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Jonathan Tobin: Defending the Right to a Jewish State

Heather Hale: Compliment your kids without giving them big heads

Megan Shauri: 10 ways you are ruining your own happiness

Carolyn Bigda: 8 Best Dividend Stocks for 2015

Kiplinger's Personal Finance editors: 7 Things You Didn't Know About Paying Off Student Loans

Samantha Olson: The Crucial Mistake 55% Of Parents Are Making At Their Baby's Bedtime

Densie Well, Ph.D., R.D. Open your eyes to yellow vegetables

The Kosher Gourmet by Megan Gordon With its colorful cache of purples and oranges and reds, COLLARD GREEN SLAW is a marvelous mood booster --- not to mention just downright delish
April 18, 2014

Rabbi Yonason Goldson: Clarifying one of the greatest philosophical conundrums in theology

Caroline B. Glick: The disappearance of US will

Megan Wallgren: 10 things I've learned from my teenagers

Lizette Borreli: Green Tea Boosts Brain Power, May Help Treat Dementia

John Ericson: Trying hard to be 'positive' but never succeeding? Blame Your Brain

The Kosher Gourmet by Julie Rothman Almondy, flourless torta del re (Italian king's cake), has royal roots, is simple to make, . . . but devour it because it's simply delicious

April 14, 2014

Rabbi Dr Naftali Brawer: Passover frees us from the tyranny of time

Greg Crosby: Passing Over Religion

Eric Schulzke: First degree: How America really recovered from a murder epidemic

Georgia Lee: When love is not enough: Teaching your kids about the realities of adult relationships

Cameron Huddleston: Freebies for Your Lawn and Garden

Gordon Pape: How you can tell if your financial adviser is setting you up for potential ruin

Dana Dovey: Up to 500,000 people die each year from hepatitis C-related liver disease. New Treatment Has Over 90% Success Rate

Justin Caba: Eating Watermelon Can Help Control High Blood Pressure

The Kosher Gourmet by Joshua E. London and Lou Marmon Don't dare pass over these Pesach picks for Manischewitz!

April 11, 2014

Rabbi Hillel Goldberg: Silence is much more than golden

Caroline B. Glick: Forgetting freedom at Passover

Susan Swann: How to value a child for who he is, not just what he does

Cameron Huddleston: 7 Financial Tasks You Should Tackle Right Now

Sandra Block and Lisa Gerstner: How to Profit From Your Passion

Susan Scutti: A Simple Blood Test Might Soon Diagnose Cancer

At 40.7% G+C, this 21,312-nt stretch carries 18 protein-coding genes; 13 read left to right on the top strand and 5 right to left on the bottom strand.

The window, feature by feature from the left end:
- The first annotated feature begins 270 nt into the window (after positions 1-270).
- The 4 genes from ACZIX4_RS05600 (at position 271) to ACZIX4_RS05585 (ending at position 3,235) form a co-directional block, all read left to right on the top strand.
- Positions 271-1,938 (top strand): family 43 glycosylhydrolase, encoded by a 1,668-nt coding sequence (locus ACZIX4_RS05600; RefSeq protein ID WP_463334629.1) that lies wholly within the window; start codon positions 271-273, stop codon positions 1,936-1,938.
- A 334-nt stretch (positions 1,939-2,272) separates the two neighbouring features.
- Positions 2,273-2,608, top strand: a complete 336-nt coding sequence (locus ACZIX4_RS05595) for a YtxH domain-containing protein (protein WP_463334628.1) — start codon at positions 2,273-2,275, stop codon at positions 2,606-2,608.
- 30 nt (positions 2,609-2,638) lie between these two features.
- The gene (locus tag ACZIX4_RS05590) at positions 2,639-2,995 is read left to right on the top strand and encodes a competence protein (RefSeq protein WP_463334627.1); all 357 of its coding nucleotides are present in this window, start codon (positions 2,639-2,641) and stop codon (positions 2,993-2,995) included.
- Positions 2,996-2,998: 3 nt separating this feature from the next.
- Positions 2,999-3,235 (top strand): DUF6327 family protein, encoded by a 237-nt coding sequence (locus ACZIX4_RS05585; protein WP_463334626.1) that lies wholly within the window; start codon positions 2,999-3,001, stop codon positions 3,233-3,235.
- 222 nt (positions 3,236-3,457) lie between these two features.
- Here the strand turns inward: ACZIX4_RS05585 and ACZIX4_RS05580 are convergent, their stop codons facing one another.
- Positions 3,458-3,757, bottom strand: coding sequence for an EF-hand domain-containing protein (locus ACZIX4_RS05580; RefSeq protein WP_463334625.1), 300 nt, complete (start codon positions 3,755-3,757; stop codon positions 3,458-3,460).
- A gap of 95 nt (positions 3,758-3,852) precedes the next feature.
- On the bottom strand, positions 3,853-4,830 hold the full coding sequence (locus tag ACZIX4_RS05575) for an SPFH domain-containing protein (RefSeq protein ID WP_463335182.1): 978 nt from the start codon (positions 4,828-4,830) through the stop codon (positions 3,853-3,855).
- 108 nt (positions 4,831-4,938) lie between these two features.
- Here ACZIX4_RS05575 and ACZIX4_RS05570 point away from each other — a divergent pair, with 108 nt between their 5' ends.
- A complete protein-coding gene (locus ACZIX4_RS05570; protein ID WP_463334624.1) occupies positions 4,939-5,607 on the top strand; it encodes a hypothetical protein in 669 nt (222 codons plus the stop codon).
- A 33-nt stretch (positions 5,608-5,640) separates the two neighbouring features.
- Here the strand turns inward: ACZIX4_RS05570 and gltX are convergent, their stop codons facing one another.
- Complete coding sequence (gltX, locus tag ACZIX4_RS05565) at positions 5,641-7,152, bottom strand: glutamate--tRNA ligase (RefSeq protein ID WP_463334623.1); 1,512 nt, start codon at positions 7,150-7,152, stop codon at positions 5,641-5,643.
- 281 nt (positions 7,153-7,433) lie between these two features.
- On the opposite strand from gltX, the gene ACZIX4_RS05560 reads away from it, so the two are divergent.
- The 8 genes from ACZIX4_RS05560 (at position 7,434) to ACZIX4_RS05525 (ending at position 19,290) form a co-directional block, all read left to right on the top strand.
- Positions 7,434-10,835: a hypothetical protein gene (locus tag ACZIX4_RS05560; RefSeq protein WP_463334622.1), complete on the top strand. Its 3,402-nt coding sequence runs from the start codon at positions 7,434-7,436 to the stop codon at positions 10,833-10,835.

Chris Weller: Have A Slow Metabolism? Let Science Speed It Up For You

The Kosher Gourmet by Diane Rossen Worthington Whitefish Terrine: A French take on gefilte fish

April 9, 2014

Jonathan Tobin: Why Did Kerry Lie About Israeli Blame?

Samuel G. Freedman: A resolution 70 years later for a father's unsettling legacy of ashes from Dachau

Jessica Ivins: A resolution 70 years later for a father's unsettling legacy of ashes from Dachau

Kim Giles: Asking for help is not weakness

Kathy Kristof and Barbara Hoch Marcus: 7 Great Growth Israeli Stocks

Matthew Mientka: How Beans, Peas, And Chickpeas Cleanse Bad Cholesterol and Lowers Risk of Heart Disease

Sabrina Bachai: 5 At-Home Treatments For Headaches

The Kosher Gourmet by Daniel Neman Have yourself a matzo ball: The secrets bubby never told you and recipes she could have never imagined

April 8, 2014

Lori Nawyn: At Your Wit's End and Back: Finding Peace

Susan B. Garland and Rachel L. Sheedy: Strategies Married Couples Can Use to Boost Benefits

David Muhlbaum: Smart Tax Deductions Non-Itemizers Can Claim

Jill Weisenberger, M.S., R.D.N., C.D.E : Before You Lose Your Mental Edge

Dana Dovey: Coffee Drinkers Rejoice! Your Cup Of Joe Can Prevent Death From Liver Disease

Chris Weller: Electric 'Thinking Cap' Puts Your Brain Power Into High Gear

The Kosher Gourmet by Marlene Parrish A gift of hazelnuts keeps giving --- for a variety of nutty recipes: Entree, side, soup, dessert

April 4, 2014

Rabbi David Gutterman: The Word for Nothing Means Everything

Charles Krauthammer: Kerry's folly, Chapter 3

Amy Peterson: A life of love: How to build lasting relationships with your children

John Ericson: Older Women: Save Your Heart, Prevent Stroke Don't Drink Diet

John Ericson: Why 50 million Americans will still have spring allergies after taking meds

Cameron Huddleston: Best and Worst Buys of April 2014

Stacy Rapacon: Great Mutual Funds for Young Investors

Sarah Boesveld: Teacher keeps promise to mail thousands of former students letters written by their past selves

The Kosher Gourmet by Sharon Thompson Anyone can make a salad, you say. But can they make a great salad? (SECRETS, TESTED TECHNIQUES + 4 RECIPES, INCLUDING DRESSINGS)

April 2, 2014

Paul Greenberg: Death and joy in the spring

Dan Barry: Should South Carolina Jews be forced to maintain this chimney built by Germans serving the Nazis?

Mayra Bitsko: Save me! An alien took over my child's personality

Frank Clayton: Get happy: 20 scientifically proven happiness activities

Susan Scutti: It's Genetic! Obesity and the 'Carb Breakdown' Gene